Pedagogy that influenced the Willows Way

Pedagogy that influenced the WillowsWay

Friedrich Froebel

Froebel is credited with inventing the concept of kindergarten and being an important figure in early childhood education. He also has a theory about play and learning. Froebel believed that play is the principal means of learning in early childhood.

He thought that through play, children construct their understanding of the world through direct experience with it. This theory is still championed by The Froebel Trust today. They advocate for children’s play, believing that it helps children to see how they connect with nature and the world around them. It’s easy to see how this theory holds up when you observe young children at play. They are constantly exploring and trying new things, which leads to new understanding and knowledge. So next time your child is playing, remember that they are actually learning too!

Dr. Maria Montessori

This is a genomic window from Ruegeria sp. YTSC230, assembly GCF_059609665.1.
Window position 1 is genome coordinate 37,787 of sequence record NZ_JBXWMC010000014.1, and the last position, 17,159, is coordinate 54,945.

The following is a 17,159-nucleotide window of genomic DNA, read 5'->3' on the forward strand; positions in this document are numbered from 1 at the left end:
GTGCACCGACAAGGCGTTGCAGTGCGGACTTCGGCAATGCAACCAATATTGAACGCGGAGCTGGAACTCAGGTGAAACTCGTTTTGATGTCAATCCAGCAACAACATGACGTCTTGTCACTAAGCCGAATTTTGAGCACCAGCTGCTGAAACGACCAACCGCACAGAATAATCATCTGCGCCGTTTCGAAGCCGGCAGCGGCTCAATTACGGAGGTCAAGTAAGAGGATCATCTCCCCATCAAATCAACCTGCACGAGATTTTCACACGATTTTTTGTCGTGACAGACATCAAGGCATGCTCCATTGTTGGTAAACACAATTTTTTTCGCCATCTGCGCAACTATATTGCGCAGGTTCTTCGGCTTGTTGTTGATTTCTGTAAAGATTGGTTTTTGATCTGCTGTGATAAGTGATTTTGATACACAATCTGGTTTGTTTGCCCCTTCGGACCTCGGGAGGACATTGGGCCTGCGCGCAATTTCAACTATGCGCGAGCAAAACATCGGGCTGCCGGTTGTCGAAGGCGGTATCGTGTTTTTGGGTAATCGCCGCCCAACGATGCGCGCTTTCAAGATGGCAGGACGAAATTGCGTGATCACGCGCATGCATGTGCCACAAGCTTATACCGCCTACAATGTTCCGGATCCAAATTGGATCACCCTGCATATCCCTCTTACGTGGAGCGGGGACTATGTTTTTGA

Montessori, an Italian physician and educator, developed a unique approach to education that is now practised all over the world. She claimed that her philosophy was based on scientific observations, and she observed that education begins from birth. She also observed that children experience periods of special sensitivity during which they are eager to learn. The Montessori classroom accommodates children of mixed ages and is designed to meet children’s needs at periods when they are most interested and motivated. The approach aims to harness children’s natural ability to learn and offers concrete experiences and materials to explain abstract principles. Dr. Montessori’s ground-breaking work has had a lasting impact on education, and her approach is still used in many schools today.